The frozen food processing industry is striving to minimize or eliminate HCFC and HFC refrigerants, reduce ammonia refrigerant charge and look for alternative natural refrigerant options with similar or better energy efficiency. One attractive option is an ammonia/carbon dioxide cascade refrigeration system.

Here are comparisons of two traditional ammonia systems—single-stage economized and two-stage ammonia and an ammonia/carbon dioxide cascade system. For purposes of comparison, a spiral/tunnel/blast freezing application will be compared at a -58°F coil temperature.

Single-stage economized ammonia


  • Lowest initial cost.
  • Smallest unit footprint.
  • No risk of refrigerant cross contamination.


  • Lowest energy efficiency.
  • Ammonia is present in food processing areas.
  • Low-pressure side of system operates in a vacuum; non-condensables will be pulled into system.

Two-Stage ammonia


  • Improved energy efficiency.
  • No risk of cross contamination.
  • Operators are most familiar with this system.


  • Highest initial cost.
  • Ammonia is present in food processing areas.
  • Low-pressure side of system operates in a vacuum; non-condensables will be pulled into system.
  • Largest unit footprint.

Ammonia/carbon dioxide cascade


  • No ammonia present in food processing areas – limited to machine room.
  • Highest energy efficiency.
  • Low-pressure side of system is at positive pressure; non-condensables will not enter system.
  • Ammonia charge will be under 10,000-pound threshold for increased PSM requirements.


  • Risk of cross contamination.
  • Operating pressures are much higher, requiring extra safety precautions.
  • More sensitive to moisture; a deep vacuum is required after all service tasks.

The other major differences between the ammonia systems and carbon dioxide cascade system are coil defrost methods, oil management and system pressure management.

Defrost methods

The most common defrost method for ammonia systems is hot gas defrost if there are multiple evaporator coils. This can be done using ammonia gas below condensing pressure (typically around 75 psig or 50°F saturated gas temperature).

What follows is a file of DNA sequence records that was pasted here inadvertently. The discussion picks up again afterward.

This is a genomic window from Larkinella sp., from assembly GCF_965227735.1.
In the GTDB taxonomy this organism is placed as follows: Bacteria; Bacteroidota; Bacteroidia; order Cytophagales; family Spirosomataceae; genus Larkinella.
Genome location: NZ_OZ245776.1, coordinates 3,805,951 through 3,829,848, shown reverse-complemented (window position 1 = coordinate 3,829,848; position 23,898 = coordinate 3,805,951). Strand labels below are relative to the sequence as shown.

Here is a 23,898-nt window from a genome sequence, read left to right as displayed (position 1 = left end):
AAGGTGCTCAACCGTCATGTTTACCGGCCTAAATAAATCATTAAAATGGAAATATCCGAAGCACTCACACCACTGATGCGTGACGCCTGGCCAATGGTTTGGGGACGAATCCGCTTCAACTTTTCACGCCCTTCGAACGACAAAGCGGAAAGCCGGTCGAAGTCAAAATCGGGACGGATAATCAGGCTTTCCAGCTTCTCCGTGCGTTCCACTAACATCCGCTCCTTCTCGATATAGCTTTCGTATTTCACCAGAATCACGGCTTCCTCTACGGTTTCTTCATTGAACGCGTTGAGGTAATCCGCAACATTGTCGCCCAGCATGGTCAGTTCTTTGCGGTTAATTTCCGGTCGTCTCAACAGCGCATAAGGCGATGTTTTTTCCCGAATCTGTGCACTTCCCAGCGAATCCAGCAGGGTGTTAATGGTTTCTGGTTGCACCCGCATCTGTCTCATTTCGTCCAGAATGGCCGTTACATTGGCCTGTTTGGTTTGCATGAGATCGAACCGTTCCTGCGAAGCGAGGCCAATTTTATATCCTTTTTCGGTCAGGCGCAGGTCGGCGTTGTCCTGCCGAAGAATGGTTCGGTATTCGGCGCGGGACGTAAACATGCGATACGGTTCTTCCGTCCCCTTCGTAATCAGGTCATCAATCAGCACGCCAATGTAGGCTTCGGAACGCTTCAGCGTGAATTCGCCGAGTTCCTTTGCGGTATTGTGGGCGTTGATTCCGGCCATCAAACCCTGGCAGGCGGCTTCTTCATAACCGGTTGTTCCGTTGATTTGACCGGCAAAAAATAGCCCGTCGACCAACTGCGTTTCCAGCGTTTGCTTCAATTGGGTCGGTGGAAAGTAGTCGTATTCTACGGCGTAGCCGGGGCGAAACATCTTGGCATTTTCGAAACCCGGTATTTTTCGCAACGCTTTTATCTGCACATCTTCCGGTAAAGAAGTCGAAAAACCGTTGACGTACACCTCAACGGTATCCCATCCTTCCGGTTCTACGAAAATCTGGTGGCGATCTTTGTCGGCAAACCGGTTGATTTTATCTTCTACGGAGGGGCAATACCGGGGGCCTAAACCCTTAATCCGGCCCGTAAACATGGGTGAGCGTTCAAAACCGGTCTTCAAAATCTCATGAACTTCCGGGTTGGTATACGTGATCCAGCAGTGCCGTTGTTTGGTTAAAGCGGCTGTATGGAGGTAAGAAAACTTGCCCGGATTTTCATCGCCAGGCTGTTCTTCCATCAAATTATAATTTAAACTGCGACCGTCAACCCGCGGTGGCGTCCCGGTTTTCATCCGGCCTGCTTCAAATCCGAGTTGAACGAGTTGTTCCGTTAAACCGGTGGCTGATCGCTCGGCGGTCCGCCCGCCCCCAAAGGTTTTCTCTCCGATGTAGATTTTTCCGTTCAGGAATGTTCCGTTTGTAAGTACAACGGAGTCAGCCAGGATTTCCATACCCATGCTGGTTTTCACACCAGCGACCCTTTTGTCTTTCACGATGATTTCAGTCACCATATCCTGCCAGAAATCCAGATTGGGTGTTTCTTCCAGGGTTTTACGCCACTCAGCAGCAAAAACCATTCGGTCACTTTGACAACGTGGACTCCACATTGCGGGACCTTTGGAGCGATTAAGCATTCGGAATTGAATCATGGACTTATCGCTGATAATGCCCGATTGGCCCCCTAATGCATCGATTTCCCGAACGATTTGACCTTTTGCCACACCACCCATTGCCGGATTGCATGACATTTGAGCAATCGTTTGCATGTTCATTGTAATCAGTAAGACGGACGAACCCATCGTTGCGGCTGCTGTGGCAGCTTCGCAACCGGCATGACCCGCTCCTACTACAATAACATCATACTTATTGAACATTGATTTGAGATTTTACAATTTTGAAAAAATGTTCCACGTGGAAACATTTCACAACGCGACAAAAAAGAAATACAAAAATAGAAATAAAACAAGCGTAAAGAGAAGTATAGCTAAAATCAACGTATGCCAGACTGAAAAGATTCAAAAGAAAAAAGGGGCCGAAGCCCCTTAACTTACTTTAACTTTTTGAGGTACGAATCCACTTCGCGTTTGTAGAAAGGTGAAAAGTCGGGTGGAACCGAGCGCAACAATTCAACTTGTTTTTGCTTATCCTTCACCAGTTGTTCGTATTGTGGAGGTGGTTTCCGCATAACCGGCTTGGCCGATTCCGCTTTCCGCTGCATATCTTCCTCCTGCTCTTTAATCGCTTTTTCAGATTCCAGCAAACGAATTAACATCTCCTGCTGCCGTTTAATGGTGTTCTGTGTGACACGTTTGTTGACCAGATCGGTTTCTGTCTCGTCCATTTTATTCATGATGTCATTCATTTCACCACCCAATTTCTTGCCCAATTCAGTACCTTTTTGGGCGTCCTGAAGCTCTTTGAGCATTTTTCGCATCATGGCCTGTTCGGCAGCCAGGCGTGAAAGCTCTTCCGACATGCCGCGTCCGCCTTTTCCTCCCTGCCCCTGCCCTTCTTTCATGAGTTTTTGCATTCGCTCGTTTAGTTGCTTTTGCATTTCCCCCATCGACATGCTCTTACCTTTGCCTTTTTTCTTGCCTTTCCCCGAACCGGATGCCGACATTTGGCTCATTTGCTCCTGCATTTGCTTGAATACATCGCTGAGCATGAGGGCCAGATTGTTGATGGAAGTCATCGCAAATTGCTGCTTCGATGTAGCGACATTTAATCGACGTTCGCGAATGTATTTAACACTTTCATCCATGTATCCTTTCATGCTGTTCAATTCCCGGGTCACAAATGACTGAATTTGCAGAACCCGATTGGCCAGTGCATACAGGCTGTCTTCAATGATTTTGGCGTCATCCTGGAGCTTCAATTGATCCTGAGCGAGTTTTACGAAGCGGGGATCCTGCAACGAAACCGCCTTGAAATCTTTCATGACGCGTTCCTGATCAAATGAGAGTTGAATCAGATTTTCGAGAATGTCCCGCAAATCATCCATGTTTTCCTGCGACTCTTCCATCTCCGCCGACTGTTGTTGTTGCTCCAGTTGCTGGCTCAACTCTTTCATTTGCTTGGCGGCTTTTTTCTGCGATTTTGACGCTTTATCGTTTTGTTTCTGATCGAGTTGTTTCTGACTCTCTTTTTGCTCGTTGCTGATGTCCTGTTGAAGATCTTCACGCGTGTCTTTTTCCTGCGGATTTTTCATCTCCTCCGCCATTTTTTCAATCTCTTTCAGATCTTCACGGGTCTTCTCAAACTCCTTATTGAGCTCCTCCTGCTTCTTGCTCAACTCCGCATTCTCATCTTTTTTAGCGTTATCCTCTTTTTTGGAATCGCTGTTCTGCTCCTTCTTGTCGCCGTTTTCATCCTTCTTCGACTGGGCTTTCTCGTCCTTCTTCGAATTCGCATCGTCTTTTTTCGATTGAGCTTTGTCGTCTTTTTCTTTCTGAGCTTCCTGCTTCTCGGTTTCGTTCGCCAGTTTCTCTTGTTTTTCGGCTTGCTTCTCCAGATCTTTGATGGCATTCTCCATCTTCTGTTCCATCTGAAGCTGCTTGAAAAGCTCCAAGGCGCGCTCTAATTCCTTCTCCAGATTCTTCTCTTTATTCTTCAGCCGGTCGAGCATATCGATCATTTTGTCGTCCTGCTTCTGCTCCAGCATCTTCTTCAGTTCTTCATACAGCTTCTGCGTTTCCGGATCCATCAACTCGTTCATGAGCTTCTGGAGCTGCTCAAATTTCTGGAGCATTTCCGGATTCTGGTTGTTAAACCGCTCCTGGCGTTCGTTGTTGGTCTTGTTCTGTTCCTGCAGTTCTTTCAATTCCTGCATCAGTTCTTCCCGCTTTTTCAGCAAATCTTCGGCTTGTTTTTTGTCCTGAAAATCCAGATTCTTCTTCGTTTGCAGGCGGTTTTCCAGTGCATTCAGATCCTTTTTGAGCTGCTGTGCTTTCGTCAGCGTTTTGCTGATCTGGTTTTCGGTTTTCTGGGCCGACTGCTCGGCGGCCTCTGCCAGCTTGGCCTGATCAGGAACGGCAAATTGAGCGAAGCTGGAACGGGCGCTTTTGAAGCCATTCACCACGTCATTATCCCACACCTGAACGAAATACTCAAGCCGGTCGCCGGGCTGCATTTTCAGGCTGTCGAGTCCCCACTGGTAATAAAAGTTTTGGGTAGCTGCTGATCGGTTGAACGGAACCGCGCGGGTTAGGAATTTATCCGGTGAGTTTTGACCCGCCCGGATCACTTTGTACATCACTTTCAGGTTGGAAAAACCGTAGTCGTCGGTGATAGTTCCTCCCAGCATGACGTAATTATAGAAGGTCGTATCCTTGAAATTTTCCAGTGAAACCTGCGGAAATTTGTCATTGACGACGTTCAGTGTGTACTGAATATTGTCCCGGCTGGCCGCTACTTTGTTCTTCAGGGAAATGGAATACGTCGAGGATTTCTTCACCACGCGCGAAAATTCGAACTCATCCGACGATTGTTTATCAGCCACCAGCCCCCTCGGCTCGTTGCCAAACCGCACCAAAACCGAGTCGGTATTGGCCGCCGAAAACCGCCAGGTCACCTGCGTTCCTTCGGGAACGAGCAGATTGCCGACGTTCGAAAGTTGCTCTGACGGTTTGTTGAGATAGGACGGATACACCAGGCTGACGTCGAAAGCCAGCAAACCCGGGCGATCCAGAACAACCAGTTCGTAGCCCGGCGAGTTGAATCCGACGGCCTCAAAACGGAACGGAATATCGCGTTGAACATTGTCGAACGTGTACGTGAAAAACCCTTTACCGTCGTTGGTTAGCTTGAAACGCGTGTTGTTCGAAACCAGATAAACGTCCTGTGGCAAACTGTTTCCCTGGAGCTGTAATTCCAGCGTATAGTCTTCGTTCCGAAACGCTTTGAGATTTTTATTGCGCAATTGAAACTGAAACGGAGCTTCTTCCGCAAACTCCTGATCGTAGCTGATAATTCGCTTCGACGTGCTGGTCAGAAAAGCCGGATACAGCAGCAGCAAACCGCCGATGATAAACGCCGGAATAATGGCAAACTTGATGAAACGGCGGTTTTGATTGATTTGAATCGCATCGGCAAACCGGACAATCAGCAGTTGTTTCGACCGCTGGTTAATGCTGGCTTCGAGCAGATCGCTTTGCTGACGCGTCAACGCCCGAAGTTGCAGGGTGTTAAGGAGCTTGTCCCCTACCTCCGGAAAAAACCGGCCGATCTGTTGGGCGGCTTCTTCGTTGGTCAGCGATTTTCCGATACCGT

With a carbon dioxide coil, hot gas is needed at much warmer temperatures and higher pressures than the system condensing pressure (typically around 410 psig or 20°F saturated gas temperature). A separate carbon dioxide hot gas compressor must be used to boost the condensing pressure up to approximately 640 psig to reach a 50°F saturated gas temperature. Other carbon dioxide defrost methods are warm glycol defrost or the much simpler electric defrost, which does not require any additional piping.

Oil management

Oil management in an ammonia system is basic. The oil is heavier and does not mix with ammonia, so it naturally separates and collects at low spots in the system. As long as oil drains were properly placed, periodic draining will make sure evaporator coils are operating oil-free.

Carbon dioxide oil maintains about the same density and mixes with the refrigerant, so it will eventually over-saturate the system if not managed. It cannot be drained at low-pressure points, so several oil management solutions are available to minimize oil in evaporator coils.

System pressure management

System pressure management is another difference between ammonia and carbon dioxide systems. At an ambient temperature of 80°F, ammonia is only at 140 psig, while carbon dioxide is at 945 psig. Most ammonia vessels are rated to 250-300 psig, with minimal risk of an over-pressure situation occurring under normal conditions. Most carbon dioxide vessels are rated at a maximum of 600 psig to keep material costs down. In order to keep the carbon dioxide pressure below vessel/component pressure ratings, a standby condensing unit with an uninterrupted power source should be considered for when the main refrigeration system is non-operational or during power outages.

As the needs and demands of the frozen food processing industry change, manufacturers need to reassess several key factors in choosing a system, including energy efficiency, the risk of ammonia in food processing areas and the desire to reduce ammonia charge.